While the budget cycle and agency appropriation formulas are the headline grabbers, there are many needed common sense reforms. Some have been proposed form time to time in the General Assembly only to be shot down for reasons serious and not. For example, one bill last year from Senator Tommy Norment (R-3, Williamsburg), oddly enough, would bring more transparency and probably scare off lawmakers from voting in pork. It would have required that anything budget conferees stuck in their final budget report — which the two chambers must vote up or down — that was a non-state appropriation, an item not included in either chamber’s budget, or an item that represents legislation that failed during session, would have to be announced as such in letters to all 140 members by the chairmen of the House Appropriations and Senate Finance Committees.

Another idea last year came from Senator Ralph Smith (R-22, Botetourt) which would require at least a day pause for reading the budget before it could be voted on. That, too, went nowhere fast.

Getting ourselves into a fiscal mess was pretty simple — the legislature and the executive over the years simply saying yes to every plea for help and imaginary solution that supposedly only money can provide. Getting ourselves out of it is pretty simple, too. But it's amazing how many simple, time tested ideas there are that can save taxpayer money and provide efficiency that never get anywhere (not to mention just saying "no").  

Many of these ideas have been studied or have worked elsewhere. There's no need for delay. The need is great to reform. The moment, with newly elected officials and a teetering economy, is now. Delay, for any reason, no longer is necessary. No that it ever was.

You Had To Be There . . .

We've received a few questions about yesterday's vote in the Senate Courts of Justice Committee on HB 2314, the chaplain prayer bill. The most asked question is simple: What was the actual vote on the bill? Unfortunately, because of the game played in committee, its not as simple as that. In fact, the final vote on the bill is in no way a reflection of where individual legislators actually stood on issue of chaplain prayer or religious freedom. Essentially, an amendment to the bill (herein referred to as the "Norment Amendment") added by the committee changed the bill from a pro-religious liberty bill to an anti-religious liberty bill. It changed the bill into what is the current state police policy that censors prayers. Because of the Norment Amendment, we wanted the bill to fail (as did the patron, Delegate Bill Carrico). However, some of the members of the committee (who support religious liberty) voted against killing the bill in hopes that they could fix it later.  Thus, the final vote is very mixed and does not reflect the actual positions of legislators.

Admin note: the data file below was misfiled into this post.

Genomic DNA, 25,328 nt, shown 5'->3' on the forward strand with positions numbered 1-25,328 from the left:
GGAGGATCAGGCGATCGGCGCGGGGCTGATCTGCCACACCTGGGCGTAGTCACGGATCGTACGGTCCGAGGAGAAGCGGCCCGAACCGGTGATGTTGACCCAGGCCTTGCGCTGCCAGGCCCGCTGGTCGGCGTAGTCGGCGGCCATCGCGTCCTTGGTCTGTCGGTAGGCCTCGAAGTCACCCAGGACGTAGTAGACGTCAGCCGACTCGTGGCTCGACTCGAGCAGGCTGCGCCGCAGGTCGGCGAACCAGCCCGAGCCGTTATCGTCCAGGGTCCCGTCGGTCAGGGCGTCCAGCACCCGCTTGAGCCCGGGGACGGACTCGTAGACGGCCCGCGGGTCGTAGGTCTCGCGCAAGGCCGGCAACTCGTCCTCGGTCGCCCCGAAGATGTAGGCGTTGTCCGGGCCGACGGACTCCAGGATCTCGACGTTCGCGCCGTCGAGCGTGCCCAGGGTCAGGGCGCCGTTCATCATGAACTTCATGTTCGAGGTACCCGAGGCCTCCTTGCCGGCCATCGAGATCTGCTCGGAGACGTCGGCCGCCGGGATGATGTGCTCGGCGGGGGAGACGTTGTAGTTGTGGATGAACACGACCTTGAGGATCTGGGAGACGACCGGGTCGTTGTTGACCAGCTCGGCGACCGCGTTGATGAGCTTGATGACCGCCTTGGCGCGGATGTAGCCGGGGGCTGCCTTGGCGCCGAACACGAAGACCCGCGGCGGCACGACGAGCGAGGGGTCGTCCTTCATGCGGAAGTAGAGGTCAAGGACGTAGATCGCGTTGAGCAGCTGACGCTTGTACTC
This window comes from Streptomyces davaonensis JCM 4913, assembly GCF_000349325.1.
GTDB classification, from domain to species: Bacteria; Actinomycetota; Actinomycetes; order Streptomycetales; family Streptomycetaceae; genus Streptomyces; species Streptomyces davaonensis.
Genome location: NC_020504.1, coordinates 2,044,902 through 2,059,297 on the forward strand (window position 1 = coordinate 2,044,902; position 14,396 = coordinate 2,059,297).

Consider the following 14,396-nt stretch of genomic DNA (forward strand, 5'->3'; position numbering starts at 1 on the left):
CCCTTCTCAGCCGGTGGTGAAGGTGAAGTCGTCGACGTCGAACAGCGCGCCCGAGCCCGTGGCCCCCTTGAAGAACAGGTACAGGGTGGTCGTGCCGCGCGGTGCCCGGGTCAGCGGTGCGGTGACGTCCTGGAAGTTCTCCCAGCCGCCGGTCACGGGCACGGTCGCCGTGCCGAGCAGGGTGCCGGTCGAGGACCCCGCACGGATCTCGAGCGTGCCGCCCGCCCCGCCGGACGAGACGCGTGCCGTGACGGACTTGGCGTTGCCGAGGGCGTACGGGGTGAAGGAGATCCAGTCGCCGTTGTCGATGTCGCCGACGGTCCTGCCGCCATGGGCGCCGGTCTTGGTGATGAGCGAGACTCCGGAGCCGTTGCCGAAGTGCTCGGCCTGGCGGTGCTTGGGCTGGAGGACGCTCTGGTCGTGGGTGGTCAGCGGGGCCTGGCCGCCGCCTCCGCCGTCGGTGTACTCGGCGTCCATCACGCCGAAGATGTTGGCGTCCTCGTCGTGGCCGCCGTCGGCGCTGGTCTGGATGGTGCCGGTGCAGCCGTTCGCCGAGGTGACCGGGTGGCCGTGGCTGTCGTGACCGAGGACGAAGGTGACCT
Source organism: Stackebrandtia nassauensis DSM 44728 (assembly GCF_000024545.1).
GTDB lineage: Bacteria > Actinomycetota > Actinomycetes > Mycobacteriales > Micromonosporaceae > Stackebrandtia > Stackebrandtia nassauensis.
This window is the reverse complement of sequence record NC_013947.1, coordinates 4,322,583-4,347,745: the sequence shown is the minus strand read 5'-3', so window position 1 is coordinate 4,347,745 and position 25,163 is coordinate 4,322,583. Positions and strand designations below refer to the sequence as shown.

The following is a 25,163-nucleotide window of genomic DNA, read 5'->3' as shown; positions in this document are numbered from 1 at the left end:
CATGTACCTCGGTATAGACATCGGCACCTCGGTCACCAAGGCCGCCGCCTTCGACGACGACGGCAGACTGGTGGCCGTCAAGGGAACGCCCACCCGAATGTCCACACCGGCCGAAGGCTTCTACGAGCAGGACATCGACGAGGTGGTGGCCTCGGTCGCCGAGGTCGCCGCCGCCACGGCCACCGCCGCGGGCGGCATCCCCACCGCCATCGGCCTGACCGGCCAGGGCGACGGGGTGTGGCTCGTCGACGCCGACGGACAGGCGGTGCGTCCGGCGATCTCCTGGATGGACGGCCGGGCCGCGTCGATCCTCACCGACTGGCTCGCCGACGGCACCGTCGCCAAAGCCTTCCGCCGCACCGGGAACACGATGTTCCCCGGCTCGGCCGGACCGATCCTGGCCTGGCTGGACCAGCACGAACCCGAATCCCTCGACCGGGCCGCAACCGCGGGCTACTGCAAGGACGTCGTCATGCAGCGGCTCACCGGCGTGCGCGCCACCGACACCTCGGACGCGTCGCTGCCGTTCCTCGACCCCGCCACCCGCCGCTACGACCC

Because of the confusion over the final vote, we are counting the vote on the Norment Amendment as the actual position of legislators on the bill (shockingly, this vote is not available online). We do, however, have the entire meeting on video so we have record of that vote.

In a true "you had to be there" example, this is a debate and outcome that can be very confusing. Some legislators who voted to keep the bill alive at the end actually had ill intent for the bill, but my guess is they will attempt to hide behind that final vote. We won't let them.

We have a small sampling of yesterday's debate in the video below: